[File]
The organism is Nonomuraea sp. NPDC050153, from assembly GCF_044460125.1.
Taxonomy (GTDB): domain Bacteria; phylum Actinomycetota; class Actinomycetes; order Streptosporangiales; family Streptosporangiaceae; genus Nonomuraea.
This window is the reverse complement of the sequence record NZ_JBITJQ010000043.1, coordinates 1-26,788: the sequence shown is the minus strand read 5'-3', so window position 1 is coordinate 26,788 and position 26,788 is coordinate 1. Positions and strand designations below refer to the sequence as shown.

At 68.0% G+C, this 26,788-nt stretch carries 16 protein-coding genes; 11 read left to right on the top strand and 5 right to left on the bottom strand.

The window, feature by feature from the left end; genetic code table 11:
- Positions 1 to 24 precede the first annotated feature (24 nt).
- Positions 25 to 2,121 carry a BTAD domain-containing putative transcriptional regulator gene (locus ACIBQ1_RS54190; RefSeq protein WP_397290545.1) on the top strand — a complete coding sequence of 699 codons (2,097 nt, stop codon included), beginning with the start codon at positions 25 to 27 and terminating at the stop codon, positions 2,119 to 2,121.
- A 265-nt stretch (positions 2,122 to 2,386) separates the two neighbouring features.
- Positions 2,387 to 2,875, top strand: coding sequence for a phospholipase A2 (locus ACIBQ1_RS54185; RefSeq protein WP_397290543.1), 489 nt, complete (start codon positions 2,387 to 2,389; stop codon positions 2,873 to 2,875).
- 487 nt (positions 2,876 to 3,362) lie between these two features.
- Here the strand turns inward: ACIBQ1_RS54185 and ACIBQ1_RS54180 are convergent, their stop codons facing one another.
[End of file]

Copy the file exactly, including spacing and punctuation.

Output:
The organism is Nonomuraea sp. NPDC050153, from assembly GCF_044460125.1.
Taxonomy (GTDB): domain Bacteria; phylum Actinomycetota; class Actinomycetes; order Streptosporangiales; family Streptosporangiaceae; genus Nonomuraea.
This window is the reverse complement of the sequence record NZ_JBITJQ010000043.1, coordinates 1-26,788: the sequence shown is the minus strand read 5'-3', so window position 1 is coordinate 26,788 and position 26,788 is coordinate 1. Positions and strand designations below refer to the sequence as shown.

At 68.0% G+C, this 26,788-nt stretch carries 16 protein-coding genes; 11 read left to right on the top strand and 5 right to left on the bottom strand.

The window, feature by feature from the left end; genetic code table 11:
- Positions 1 to 24 precede the first annotated feature (24 nt).
- Positions 25 to 2,121 carry a BTAD domain-containing putative transcriptional regulator gene (locus ACIBQ1_RS54190; RefSeq protein WP_397290545.1) on the top strand — a complete coding sequence of 699 codons (2,097 nt, stop codon included), beginning with the start codon at positions 25 to 27 and terminating at the stop codon, positions 2,119 to 2,121.
- A 265-nt stretch (positions 2,122 to 2,386) separates the two neighbouring features.
- Positions 2,387 to 2,875, top strand: coding sequence for a phospholipase A2 (locus ACIBQ1_RS54185; RefSeq protein WP_397290543.1), 489 nt, complete (start codon positions 2,387 to 2,389; stop codon positions 2,873 to 2,875).
- 487 nt (positions 2,876 to 3,362) lie between these two features.
- Here the strand turns inward: ACIBQ1_RS54185 and ACIBQ1_RS54180 are convergent, their stop codons facing one another.